CT Scanning

Advanced Imaging Procedures

Computer-assisted tomography (CT) uses special X-ray equipment to obtain images of the body from different angles. The images are processed to create a cross-section image. CT is able to show several types of tissue with great clarity and provides the radiologist with a 3D view of the scanned area. This perspective can be very helpful in diagnosing disease and planning appropriate treatments.

At MarinHealth Medical Center, we work with the latest-generation, state-of-the-art GE 64-slice scanner. The CT scanner itself looks very much like a doughnut. Inside this doughnut, an X-ray source rotates, emitting a beam that is recorded by a detector located on the opposite side of the ring. These images are recorded and computer processed to reconstruct a 3D image.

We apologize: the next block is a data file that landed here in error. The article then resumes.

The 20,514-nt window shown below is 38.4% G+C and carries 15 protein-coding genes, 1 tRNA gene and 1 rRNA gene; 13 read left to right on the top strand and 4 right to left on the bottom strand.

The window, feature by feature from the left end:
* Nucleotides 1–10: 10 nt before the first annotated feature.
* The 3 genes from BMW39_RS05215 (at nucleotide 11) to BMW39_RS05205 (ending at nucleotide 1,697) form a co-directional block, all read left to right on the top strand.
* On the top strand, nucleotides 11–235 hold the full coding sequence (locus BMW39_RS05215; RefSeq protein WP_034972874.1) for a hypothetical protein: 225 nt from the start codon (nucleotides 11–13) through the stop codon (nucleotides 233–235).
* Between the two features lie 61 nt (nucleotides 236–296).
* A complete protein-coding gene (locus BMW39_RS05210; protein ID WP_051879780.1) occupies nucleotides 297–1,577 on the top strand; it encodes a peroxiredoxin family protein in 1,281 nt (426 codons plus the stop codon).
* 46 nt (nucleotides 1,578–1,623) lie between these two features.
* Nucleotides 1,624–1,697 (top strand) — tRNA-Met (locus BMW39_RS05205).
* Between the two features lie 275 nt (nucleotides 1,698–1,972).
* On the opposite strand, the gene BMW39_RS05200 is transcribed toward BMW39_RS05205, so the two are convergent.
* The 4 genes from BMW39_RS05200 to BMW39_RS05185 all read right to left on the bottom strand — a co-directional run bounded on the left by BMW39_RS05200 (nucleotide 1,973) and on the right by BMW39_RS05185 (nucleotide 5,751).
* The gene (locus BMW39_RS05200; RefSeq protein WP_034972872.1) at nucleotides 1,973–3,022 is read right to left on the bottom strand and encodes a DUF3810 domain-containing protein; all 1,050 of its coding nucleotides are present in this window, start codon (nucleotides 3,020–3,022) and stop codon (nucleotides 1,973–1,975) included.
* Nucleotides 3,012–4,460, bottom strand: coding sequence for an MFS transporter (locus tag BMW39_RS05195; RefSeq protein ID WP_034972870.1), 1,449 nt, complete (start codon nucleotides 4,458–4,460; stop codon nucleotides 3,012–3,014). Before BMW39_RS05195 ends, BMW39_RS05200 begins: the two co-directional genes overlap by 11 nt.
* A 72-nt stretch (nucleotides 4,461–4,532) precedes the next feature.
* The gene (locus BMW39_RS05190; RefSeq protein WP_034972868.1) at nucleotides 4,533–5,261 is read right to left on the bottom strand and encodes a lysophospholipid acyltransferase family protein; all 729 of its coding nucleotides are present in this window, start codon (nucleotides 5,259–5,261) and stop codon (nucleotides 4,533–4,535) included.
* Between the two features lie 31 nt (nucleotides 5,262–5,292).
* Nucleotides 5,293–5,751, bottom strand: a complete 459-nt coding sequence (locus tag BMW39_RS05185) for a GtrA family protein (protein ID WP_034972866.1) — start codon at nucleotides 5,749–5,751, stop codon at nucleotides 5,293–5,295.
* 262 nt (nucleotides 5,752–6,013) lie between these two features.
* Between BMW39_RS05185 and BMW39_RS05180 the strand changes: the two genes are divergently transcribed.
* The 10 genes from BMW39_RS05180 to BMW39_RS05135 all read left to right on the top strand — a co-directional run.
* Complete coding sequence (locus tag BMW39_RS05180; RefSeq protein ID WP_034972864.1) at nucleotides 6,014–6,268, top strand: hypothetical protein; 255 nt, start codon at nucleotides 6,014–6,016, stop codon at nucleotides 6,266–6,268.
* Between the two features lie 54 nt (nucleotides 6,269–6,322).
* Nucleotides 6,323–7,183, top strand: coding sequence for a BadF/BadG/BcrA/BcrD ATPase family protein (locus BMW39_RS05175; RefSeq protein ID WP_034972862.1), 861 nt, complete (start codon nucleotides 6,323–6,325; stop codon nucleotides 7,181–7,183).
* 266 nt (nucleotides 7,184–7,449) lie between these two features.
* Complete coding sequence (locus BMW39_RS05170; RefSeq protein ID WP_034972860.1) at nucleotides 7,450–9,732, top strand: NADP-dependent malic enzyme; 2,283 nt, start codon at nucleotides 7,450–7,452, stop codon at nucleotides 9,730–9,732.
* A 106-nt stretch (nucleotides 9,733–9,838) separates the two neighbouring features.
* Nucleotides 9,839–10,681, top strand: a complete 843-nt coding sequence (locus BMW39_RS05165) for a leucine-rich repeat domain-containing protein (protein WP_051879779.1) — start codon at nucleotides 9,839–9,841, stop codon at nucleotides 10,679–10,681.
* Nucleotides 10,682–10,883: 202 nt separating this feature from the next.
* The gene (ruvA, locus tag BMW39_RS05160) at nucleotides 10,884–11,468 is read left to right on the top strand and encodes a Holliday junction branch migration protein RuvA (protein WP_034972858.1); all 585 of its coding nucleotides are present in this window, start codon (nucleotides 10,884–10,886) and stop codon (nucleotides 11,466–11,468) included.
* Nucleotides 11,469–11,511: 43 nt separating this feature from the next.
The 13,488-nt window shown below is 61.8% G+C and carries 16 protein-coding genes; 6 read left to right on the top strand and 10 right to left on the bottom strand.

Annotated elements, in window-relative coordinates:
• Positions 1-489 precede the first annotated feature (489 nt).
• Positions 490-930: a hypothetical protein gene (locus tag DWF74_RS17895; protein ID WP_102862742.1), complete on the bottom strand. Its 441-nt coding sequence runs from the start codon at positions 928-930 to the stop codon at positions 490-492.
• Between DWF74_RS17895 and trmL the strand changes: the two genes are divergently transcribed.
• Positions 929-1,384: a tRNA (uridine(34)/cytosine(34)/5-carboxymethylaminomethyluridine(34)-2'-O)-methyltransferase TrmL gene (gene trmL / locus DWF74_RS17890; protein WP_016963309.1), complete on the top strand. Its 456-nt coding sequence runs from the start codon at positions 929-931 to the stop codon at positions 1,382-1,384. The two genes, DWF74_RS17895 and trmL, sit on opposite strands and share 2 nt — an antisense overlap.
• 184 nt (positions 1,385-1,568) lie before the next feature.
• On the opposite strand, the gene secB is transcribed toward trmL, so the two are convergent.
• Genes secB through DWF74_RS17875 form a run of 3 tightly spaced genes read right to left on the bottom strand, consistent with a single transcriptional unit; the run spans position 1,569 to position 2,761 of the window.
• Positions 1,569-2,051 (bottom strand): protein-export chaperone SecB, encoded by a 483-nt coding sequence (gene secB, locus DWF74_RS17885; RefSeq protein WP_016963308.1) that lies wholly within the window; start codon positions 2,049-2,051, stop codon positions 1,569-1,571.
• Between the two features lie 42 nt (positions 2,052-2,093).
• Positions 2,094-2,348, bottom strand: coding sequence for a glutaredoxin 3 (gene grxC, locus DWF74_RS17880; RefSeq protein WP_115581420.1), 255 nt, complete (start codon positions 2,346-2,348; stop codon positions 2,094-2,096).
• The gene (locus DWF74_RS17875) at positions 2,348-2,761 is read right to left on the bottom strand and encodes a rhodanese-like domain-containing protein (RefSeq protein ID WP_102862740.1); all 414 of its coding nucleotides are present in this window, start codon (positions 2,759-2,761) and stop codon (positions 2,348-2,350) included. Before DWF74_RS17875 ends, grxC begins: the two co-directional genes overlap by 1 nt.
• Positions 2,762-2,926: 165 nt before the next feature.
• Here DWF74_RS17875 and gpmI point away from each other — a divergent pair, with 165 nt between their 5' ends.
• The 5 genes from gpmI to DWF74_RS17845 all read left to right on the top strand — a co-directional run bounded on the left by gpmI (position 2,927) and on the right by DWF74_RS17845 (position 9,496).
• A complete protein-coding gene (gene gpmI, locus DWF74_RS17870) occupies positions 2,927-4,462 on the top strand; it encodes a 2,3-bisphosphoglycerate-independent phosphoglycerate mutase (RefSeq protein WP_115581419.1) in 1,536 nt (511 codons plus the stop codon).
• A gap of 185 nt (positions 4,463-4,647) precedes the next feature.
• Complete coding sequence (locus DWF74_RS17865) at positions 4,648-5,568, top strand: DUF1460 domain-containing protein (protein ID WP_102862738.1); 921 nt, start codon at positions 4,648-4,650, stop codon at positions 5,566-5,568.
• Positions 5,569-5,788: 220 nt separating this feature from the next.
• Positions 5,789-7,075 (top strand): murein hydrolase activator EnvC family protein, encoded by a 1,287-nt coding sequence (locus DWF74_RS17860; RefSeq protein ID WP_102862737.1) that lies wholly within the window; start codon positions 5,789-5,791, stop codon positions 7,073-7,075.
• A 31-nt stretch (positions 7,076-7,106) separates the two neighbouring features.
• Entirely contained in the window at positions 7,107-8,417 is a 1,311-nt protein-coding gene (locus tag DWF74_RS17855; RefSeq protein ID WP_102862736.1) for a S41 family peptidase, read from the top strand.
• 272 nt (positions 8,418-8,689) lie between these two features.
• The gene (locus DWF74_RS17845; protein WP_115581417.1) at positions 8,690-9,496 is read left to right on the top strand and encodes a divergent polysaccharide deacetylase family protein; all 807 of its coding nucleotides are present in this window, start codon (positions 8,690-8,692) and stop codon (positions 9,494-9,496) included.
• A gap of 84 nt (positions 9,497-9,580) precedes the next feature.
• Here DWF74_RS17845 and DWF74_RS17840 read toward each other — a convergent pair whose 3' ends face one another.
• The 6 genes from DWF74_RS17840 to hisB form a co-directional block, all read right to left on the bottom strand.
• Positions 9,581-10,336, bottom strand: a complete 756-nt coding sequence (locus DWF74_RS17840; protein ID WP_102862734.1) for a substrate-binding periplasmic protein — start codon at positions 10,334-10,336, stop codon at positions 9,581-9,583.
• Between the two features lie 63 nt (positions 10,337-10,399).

What You Should Know About CT Scans

In order to provide a better image, special liquids, called contrasts, may be given orally and/or through an IV. These contrasts are used to enhance the viewing of blood vessels and the gastrointestinal tract. IV contrast is processed through the kidneys and thus renal function must be considered. You may need to get a blood test to check for kidney function before your exam. The test is called a serum creatinine, and your doctor should provide you with the order.

Preparation Information

  • Spine/bones – No preparation
  • Head (no IV contrast) – No Preparation
  • CT angiogram – Clear liquids, no solid food for four hours prior
  • Abdomen and/or pelvis – Clear liquids, no solid foods for four hours prior